Reduced COVID-19 impact supports services growth in Japan and Australia but manufacturing sector under pressure from supply constraints
Private sector output continued to expand across Japan and
Australia according to May flash PMI data, albeit with rate of
growth moving in different directions. While the easing of COVID-19
disruptions in Japan and Australia supported the sustained growth
of services business activity, both countries saw manufacturing
sector trends deteriorate midway into the second quarter amid
heightened supply chain constraints. Issues including the Ukraine
war and COVID-19 lockdowns in mainland China continued to be cited
as contributors to the supply problems.
Japan and Australia’s manufacturing sector performances
deteriorate in May
The latest flash PMI data showed Japan’s private sector activity
expanding for a third straight month and at the fastest pace since
December 2021. The au Jibun Bank Flash Japan Composite PMI
(compiled by S&P Global) rose to 51.4 from a final reading of
51.1 in April. Services business activity growth accelerated to the
fastest in five months, supported by the easing of COVID-19 related
restrictions and the diminishing virus impact. Tourism activity
notably improved. On the other hand, manufacturing output expanded
at the softest pace since February as firms linked the
deterioration to heightened supply chain disruptions.
Meanwhile the S&P Global Flash Australia Composite PMI fell
to 52.5 in May from a final reading of 55.9 in April. Although
still a solid rate of expansion, the rate of growth was the slowest
in four months, weighed by a renewed fall in manufacturing
production. Over and above the disruptions from the Ukraine war and
China’s lockdowns, domestic issues including instances of flooding
hampered operations for manufacturers in May. Service sector output
expansion slowed from April but remained at a rate above the series
average to signal strong growth.
S&P Global Flash Composite PMI
Manufacturing and services output
Ukraine war and China lockdowns continue to contribute
to supply delays and higher prices in May
The deterioration of manufacturing sector performance had been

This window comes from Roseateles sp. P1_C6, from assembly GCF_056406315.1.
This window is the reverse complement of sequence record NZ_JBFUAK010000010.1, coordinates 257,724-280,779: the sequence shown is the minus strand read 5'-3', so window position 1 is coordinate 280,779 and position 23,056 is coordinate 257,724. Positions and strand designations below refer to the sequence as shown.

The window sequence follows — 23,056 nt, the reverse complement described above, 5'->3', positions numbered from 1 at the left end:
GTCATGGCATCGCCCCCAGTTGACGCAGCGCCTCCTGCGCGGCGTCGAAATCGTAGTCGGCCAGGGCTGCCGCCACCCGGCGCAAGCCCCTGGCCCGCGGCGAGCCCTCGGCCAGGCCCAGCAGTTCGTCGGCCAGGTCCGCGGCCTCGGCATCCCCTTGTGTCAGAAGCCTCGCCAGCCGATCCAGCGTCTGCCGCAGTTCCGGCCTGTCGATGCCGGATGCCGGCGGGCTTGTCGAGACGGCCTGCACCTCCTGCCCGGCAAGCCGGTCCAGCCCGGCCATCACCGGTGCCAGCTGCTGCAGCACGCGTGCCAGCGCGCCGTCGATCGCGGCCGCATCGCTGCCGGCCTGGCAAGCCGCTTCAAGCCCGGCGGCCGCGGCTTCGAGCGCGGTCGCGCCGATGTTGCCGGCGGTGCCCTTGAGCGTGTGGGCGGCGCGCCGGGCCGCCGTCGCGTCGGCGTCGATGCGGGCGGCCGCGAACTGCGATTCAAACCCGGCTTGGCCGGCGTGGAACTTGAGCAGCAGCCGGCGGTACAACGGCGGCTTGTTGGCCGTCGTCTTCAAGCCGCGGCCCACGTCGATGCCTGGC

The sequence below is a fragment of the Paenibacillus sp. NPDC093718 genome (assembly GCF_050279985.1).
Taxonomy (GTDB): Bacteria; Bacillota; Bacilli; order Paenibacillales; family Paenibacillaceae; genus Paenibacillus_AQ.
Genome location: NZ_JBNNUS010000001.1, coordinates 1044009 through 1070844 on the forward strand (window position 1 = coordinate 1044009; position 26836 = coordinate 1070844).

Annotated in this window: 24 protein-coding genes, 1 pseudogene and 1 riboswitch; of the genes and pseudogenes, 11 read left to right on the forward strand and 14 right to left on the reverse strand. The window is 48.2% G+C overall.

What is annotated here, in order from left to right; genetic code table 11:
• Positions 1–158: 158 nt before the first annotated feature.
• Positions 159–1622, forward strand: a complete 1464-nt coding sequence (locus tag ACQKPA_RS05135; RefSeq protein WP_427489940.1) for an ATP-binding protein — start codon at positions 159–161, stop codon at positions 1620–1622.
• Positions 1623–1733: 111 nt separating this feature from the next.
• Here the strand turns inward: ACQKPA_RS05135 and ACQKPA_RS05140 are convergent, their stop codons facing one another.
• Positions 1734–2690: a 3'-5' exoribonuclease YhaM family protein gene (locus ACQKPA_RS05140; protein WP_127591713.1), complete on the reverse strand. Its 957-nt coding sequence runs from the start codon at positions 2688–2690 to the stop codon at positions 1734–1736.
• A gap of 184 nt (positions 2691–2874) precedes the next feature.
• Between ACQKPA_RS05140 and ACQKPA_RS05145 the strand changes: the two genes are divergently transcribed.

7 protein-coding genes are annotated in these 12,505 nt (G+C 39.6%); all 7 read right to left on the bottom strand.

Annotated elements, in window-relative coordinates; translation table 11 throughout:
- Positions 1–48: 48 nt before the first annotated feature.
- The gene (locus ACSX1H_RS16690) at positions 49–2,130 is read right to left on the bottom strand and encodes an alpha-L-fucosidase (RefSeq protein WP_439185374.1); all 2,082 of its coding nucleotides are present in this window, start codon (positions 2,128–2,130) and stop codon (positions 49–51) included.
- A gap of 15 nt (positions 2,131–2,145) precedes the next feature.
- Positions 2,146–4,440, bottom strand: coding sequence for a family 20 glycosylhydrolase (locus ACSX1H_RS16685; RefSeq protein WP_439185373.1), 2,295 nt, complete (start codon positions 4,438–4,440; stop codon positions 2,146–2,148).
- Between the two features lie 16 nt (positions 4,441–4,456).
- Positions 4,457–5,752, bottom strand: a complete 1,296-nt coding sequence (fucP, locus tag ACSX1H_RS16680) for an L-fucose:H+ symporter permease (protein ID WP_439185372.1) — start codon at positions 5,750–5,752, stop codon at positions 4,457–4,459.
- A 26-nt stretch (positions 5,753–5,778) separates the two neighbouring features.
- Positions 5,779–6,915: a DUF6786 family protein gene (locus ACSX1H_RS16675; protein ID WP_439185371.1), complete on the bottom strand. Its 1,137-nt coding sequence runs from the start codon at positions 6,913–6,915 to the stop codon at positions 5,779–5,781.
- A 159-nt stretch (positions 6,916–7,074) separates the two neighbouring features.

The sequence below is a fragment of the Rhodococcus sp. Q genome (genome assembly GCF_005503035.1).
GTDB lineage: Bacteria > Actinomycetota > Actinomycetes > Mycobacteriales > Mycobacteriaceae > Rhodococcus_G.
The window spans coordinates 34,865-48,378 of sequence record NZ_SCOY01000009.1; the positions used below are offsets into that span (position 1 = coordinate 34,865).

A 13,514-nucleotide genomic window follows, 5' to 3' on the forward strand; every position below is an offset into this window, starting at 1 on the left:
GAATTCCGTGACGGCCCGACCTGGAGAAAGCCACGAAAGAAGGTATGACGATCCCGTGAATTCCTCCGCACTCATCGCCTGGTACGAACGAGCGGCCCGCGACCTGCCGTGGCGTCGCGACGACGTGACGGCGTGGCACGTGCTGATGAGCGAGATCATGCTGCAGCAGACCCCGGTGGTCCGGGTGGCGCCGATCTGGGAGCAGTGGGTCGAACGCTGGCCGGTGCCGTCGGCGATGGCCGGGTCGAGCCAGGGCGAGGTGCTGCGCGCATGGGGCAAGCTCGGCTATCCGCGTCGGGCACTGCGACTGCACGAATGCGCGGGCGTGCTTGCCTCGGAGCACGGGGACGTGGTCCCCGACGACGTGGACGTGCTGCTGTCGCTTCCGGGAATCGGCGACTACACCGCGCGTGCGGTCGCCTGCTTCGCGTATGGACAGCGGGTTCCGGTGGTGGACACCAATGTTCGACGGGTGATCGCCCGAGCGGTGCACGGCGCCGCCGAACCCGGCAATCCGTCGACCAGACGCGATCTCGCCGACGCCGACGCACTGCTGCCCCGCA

apparent across both Japan and Australia midway into Q2. Common
causes of the persistent supply disruptions including the Ukraine
war and COVID-19 related restrictions in China continued to be
cited by survey respondents, reflecting the grip that these issues
have on manufacturing performance.
Specifically, suppliers’ delivery times lengthened at a faster
rate in Japan even as domestic COVID-19 disruptions eased.
Manufacturers frequently cited both shortages of inputs and
transportation delays linked to the COVID-19 disruptions in China
and the Ukraine war contributing to the poorer vendor performance
Australia likewise saw lead times lengthen again in May.
Although the rate at which suppliers’ delivery times deteriorated
eased from April, it continued to outpace the series average,
outlining the severity of transportation delays that also
contributed to safety stock building inclinations amongst
manufacturers. To a large extent, supply issues – including the
worsening of weather disruptions in May – had been at the root of
the contraction of manufacturing sector output in Australia with
new orders remaining in solid growth.
Manufacturing suppliers’ delivery times
As a result of the supply-demand imbalances, prices continued to
climb at rapid rates in both Australia and Japan’s private sectors.
Overall input costs and output prices rose at the fastest rates on
record in Japan. While the rates of price inflation eased in
Australia, they remain amongst the fastest on record.
Input and output price indices
Business sentiment remains positive, but firms
concerned with rising costs
Overall sentiment about the future in both Japan and Australia
meanwhile remained optimistic in May, according to the flash data
for these APAC economies, indicating positive expectations for
business activity growth in the next 12-months period. That said,
relative to prior months, business confidence in Japan dipped to
the weakest in six months. Anecdotal evidence pointed to concerns
over supply issues and the corresponding rising costs, while some
firms remained worried about lingering COVID-19 effects on
Meanwhile in Australia, business confidence improved from April
amongst private sector firms but remained at a level below the
series average. Concerns similar to their Japanese counterparts had
been outlined. Moreover, worries over the impact of rising interest
rates, an issue affecting many other APAC economies, had also been
detailed by Australia firms. This is an item worth watching with
the trend of slowing growth and rising costs apparent in May and
could be made more pronounced by the mixture of exogeneous shock to
prices and central bank reactions towards rising inflationary
Future output indices
Jingyi Pan, Economics Associate Director, S&P Global
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Purchasing Managers’ Index™ (PMI™) data are compiled by IHS Markit for more than 40 economies worldwide. The monthly data are derived from surveys of senior executives at private sector companies, and are available only via subscription. The PMI dataset features a headline number, which indicates the overall health of an economy, and sub-indices, which provide insights into other key economic drivers such as GDP, inflation, exports, capacity utilization, employment and inventories. The PMI data are used by financial and corporate professionals to better understand where economies and markets are headed, and to uncover opportunities.
This article was published by S&P Global Market Intelligence and not by S&P Global Ratings, which is a separately managed division of S&P Global.